Anderson Cooper reports from Haiti on the aftermath of the earthquake. (cnn.com )
Anderson Cooper clambered to the top of a pile of rubble along a ruined Port-au-Prince street, joining the clutch of men digging fervently inside a dark crevasse. As his cameraman zoomed in on a pair of small, naked feet, the CNN anchor described the struggle to free 13-year-old Bea.
The images swept the cable station's audience, in an instant, into a moment as intimate as it was epic, as unsettling as it was affirming -- a microcosm of Haiti's struggle these last three days. Could a handful of amateur rescuers, armed with a single shovel, win one skirmish against the country's sweeping devastation?
A few moments later, the men dragged the dusty, disheveled girl -- one leg probably broken -- into the sunlight. Some 18 hours after a massive earthquake, Cooper and his CNN colleagues were the first Western broadcast journalists who delivered the most indelible images from the heart of the impact zone. So he had the privilege Wednesday afternoon of interviewing Bea, who told the world that, despite her cries: "I wasn't scared. I wasn't scared of anything."
Haiti's misery and suffering have been hard to watch, but they have offered confirmation of the invaluable contributions made in times of crisis by mainstream news outlets like CNN.
Some of the Earth's neediest people have been visited by an almost unbearable, added burden. And cable television's pioneering outlet has risen to the occasion, making sure the world sees the painful realities.
CNN's determination to stick with the news stands in stark contrast to its competitors, particularly Fox News, that in prime time have increasingly been committed to building their brands with political commentary over straight reporting.
When critics accuse Fox of being a tool of the conservative political movement, the company's executives counter that they deliver serious news during much of the day.
But its prime-time headliners expose the values of the entire operation, and this week they've given abysmally short shrift to the biggest crisis in the world.
Why dwell on one of our closest hemispheric neighbors in its hour of dire need, when -- like both Sean Hannity and Glenn Beck -- you can conduct prolonged, frothy promotional interviews with Fox's newest contributor, Sarah Palin?
Why focus on all that misery, if, like Hannity on Wednesday, you can engage conservative virago Michelle Malkin in a soaring conversation about the Obama administration's "culture of corruption."
Bill O'Reilly played his no-Haiti card too, managing a gripping discussion Wednesday with Bo Derek about the threat to the West's wild horses. Not to mention those whales being hunted by the Japanese in the Southern Ocean.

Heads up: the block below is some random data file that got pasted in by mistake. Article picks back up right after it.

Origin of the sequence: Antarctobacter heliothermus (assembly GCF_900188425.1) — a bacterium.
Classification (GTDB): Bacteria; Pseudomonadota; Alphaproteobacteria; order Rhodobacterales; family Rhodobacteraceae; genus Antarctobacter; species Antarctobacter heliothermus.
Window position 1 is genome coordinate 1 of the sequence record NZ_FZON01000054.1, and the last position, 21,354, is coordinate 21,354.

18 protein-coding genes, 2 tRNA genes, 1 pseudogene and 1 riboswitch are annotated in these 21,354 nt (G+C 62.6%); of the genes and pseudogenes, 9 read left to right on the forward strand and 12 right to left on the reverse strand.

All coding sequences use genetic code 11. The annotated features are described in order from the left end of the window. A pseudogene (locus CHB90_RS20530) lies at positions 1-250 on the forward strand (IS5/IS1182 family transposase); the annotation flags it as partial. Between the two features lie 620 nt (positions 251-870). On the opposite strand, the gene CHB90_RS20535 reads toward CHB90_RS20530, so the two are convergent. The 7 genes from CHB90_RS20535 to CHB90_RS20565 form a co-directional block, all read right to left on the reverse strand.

Cable operator MSNBC couldn't match CNN's boots-on-the-rubble immediacy either. NBC anchor Brian Williams, morning host Ann Curry and others were holed up at the Port-au-Prince airport Wednesday evening because of security concerns, before getting into the city Thursday to cover the story more directly.
But at least the cable affiliate did its best to tell the story from outside the epicenter. It dedicated more than two hours to the quake in its three major prime-time shows, compared with less than seven minutes presented by Fox's biggest stars Wednesday night, according to the liberal media watchdog, Media Matters.
Randall E. King, a professor of media communications at Indiana Wesleyan University, said he was surprised and disappointed to see Fox devote so little attention to the story. King said the evening hours are crucial because they signal what a TV outlet views as the day's most compelling topics.
"When a real crisis comes and there's an opportunity to really serve as a leading news organization, to make a conscious decision to not cover this is an abandonment of journalistic responsibility," said King. The one-time television reporter said the prime-time hosts, despite their opinion focus, should have paid more attention to the crisis just off our southern border.
A Fox insider told me she didn't want to be quoted but called those assessments unfair, saying that coverage outside of prime time of the disaster had been considerable and would be ramped up Thursday night. During Fox's equivalent of the evening news, Shepard Smith did provide significant coverage of Haiti. Greta Van Susteren devoted a chunk of her program to the disaster, though not from the scene, as intended, when her plane was turned away from Haiti's crowded main airport.
Fox's lack of focus on the subject during its most popular programs was not for a lack of resources. A moneymaking juggernaut, the cable giant had about 20 employees in Haiti by midweek, nine of them on-air personalities.
Based on what went out over the air, though, you'd hardly know. Only one of those correspondents seemed able to get into the heart of the capital, with much of the reporting coming from staging areas and the secure airport.